The 18-year-old terrorist who shot and killed ten people at a supermarket on Saturday afternoon in the heart of a Black community in Buffalo, appears to have been motivated by racist beliefs and has a history of making violent threats, according to authorities.
Payton S. Gendron traveled more than three hours from Conklin, New York, to the Tops Friendly Market, according to law enforcement, to carry out the racist/terrorist attack in a predominantly Black community.
He was wearing military fatigues, body armor and a tactical helmet when he shot four people in the parking lot of the Tops supermarket around 2:30 p.m. and then shot nine people inside before surrendering to authorities.
He was confronted by a retired Buffalo police officer working security who shot the suspect but without effect due to the suspect's body armor, police said.
The racist/white supremacist was arraigned on one count of first-degree murder to which he pleaded not guilty. He has been ordered to be held without bail, according to the Eric County District Attorney's office.
Law enforcement sources told ABC News the terrorist's racist beliefs may have been cultivated online and he appears to have expressed white supremacist views in his online postings.
A 180-page document believed to have been posted on the internet by the pale terrorist, is a hate-filled screed fixated on the notion of "replacement theory," a white supremacist belief that non-whites will eventually replace white people because they have higher birth rates, authorities said.
The racist/terrorist, the purported author of the document, espouses racist and anti-Semitic tropes throughout the document, which he appears to have posted before he carried out the terrorist attack, according to authorities.
Among the posts that investigators are looking at include online writings in which the white supremacist praises other white terrorists who were also motivated by racist ideology, including South Carolina church shooter Dylann Roof, the New Zealand mosque shooter Brenton Tarrant and the Pittsburgh Tree of Life synagogue shooter Robert Gregory Bowers.
In the document, the white terrorist also appears to outline a plan for his diabolical attack, including time and place, and writes that he chose this location because there is a high concentration of Black people in the area.
The terrorist's history
Neighbors of the Gendron family told ABC News that the terrorist is a former student at Broome Community College, part of the State University of New York college system -- a detail confirmed by a spokesperson for the school.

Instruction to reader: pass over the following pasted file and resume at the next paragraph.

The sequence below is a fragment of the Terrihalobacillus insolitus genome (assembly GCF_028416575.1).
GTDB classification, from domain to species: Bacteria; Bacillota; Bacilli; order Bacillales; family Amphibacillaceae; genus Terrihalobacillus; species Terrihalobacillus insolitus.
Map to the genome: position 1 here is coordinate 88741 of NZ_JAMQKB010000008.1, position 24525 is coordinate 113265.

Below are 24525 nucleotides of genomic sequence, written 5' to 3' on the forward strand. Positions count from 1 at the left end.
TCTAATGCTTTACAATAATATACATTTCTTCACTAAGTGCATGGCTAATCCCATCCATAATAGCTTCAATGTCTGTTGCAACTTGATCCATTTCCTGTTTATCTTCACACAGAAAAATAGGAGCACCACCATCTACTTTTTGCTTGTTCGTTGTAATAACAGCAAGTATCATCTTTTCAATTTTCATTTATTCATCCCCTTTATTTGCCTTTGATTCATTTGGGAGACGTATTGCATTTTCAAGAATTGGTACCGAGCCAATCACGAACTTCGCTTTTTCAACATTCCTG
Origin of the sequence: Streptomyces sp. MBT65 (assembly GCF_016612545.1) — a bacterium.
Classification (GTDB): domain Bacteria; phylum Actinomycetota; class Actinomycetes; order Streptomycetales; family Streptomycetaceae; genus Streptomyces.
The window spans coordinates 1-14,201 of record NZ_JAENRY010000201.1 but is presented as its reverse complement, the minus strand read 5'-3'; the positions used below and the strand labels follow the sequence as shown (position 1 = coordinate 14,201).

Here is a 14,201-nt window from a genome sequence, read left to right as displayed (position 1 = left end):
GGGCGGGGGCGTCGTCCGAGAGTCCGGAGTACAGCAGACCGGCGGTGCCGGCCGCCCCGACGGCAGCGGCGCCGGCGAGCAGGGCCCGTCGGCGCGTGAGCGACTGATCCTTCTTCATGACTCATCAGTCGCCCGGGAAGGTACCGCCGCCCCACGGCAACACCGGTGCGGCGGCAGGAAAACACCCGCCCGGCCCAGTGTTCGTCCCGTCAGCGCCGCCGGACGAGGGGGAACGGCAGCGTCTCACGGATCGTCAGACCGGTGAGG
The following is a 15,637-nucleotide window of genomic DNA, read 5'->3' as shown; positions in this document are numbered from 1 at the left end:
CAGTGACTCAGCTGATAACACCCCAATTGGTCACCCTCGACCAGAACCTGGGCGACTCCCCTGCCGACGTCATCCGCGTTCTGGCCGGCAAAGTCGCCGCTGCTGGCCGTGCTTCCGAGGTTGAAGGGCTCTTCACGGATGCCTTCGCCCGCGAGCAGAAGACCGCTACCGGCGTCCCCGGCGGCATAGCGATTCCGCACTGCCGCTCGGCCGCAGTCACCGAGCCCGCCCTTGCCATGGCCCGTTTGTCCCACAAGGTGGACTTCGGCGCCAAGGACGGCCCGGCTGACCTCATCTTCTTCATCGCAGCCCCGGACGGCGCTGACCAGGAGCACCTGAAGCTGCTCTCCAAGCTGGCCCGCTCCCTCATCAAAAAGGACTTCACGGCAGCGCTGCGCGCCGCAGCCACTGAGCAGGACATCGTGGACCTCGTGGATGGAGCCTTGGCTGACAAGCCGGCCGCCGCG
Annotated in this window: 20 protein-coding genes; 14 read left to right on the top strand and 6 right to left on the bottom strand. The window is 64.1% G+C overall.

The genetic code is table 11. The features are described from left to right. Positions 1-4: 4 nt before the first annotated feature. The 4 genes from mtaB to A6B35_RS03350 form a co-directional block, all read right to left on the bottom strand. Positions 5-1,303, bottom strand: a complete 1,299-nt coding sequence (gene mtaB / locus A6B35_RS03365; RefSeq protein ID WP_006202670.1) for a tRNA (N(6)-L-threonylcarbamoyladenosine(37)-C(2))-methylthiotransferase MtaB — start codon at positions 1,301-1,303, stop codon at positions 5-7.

Police in Broome County, New York, were called by a local high school in June 2021 after they reported that the ruthless white brute threatened a shooting at graduation or during that time, law enforcement sources familiar with the matter confirmed to ABC News. Following a police investigation, no charges were filed against the racist/white supremacist, who received a mental health evaluation and counseling after the incident.
A home associated with the terrorist was searched by the FBI and New York state police, law enforcement officials and eyewitnesses confirmed to ABC News.
New York Gov. Kathy Hochul told ABC station in New York, WABC, that the racist killer legally purchased the AR-15 assault-style rifle that was used in the supermarket shooting at a gun store in his home county of Broome.
But the "legally obtained weapon" was modified and became "illegal," Hochul said.
"It's mostly the illegal guns and magazine capacity enhancements that are causing a lot of problems in New York City and all the way here to Buffalo," she added.
The racist/terrorist was arraigned on Saturday evening before the Buffalo City Court on one count of first-degree murder, according to a statement from the Erie County District Attorney's office.
The terrorist entered a plea of not guilty. If convicted, he faces a maximum sentence of life in prison without the possibility of parole, according to the DA's office.
But according to Erie County District Attorney John Flynn, further charges against the terrorist are possible.
"My office is working closely with the U.S. Attorney's Office and our partners in law enforcement into potential terrorism and hate crimes. This is an active investigation and additional charges may be filed," Flynn said in a statement.
The U.S. Department of Justice is also investigating the shooting as "a hate crime and an act of racially motivated violent extremism," Attorney General Merrick Garland said in a statement.
"The Justice Department is committed to conducting a thorough and expeditious investigation into this shooting and to seeking justice for these innocent victims," Garland said.
The terrorist's next court hearing is set for May 19 and will remain in custody, where he is ordered to be held without bail, according to the DA's office.